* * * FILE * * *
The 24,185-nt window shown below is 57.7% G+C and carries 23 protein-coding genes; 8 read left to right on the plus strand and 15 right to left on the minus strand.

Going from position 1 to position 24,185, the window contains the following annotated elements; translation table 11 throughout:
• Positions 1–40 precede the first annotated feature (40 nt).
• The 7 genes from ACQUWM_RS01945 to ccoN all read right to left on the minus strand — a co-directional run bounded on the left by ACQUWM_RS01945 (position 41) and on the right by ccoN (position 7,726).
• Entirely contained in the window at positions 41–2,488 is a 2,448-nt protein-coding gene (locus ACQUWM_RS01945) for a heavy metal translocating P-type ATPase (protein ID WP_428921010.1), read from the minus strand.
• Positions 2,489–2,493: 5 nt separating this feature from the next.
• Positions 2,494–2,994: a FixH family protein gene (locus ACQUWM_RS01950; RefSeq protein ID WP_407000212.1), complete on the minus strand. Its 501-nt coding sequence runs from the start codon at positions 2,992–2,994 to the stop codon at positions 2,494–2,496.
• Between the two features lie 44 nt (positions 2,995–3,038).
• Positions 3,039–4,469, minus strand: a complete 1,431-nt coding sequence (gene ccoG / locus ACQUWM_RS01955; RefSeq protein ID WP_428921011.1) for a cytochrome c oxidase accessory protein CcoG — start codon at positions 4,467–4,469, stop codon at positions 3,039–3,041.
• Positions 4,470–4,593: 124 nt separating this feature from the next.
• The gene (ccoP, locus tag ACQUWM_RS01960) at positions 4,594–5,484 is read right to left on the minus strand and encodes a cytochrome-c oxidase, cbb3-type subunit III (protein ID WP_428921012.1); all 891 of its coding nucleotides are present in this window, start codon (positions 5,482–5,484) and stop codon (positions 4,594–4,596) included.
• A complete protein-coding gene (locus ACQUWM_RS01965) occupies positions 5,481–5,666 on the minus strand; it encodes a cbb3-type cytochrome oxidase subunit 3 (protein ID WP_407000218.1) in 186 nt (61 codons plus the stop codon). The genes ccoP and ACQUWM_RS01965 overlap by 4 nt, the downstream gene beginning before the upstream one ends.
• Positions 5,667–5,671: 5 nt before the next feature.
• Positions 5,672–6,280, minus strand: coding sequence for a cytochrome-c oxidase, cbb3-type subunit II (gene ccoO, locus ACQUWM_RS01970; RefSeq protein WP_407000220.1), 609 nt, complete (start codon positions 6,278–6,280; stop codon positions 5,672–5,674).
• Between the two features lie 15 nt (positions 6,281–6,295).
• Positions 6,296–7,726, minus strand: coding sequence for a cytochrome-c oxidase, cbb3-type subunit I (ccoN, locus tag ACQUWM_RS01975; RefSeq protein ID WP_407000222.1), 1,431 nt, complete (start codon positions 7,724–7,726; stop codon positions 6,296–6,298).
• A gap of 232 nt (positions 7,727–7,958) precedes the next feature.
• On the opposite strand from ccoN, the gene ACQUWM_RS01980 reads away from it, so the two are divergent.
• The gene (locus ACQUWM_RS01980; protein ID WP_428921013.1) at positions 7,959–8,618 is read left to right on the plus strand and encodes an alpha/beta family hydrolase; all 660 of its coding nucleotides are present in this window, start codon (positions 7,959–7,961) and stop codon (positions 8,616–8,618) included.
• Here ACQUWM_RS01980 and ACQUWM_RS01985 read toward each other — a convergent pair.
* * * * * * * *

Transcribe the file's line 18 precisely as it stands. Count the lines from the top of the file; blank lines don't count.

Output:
• On the opposite strand from ccoN, the gene ACQUWM_RS01980 reads away from it, so the two are divergent.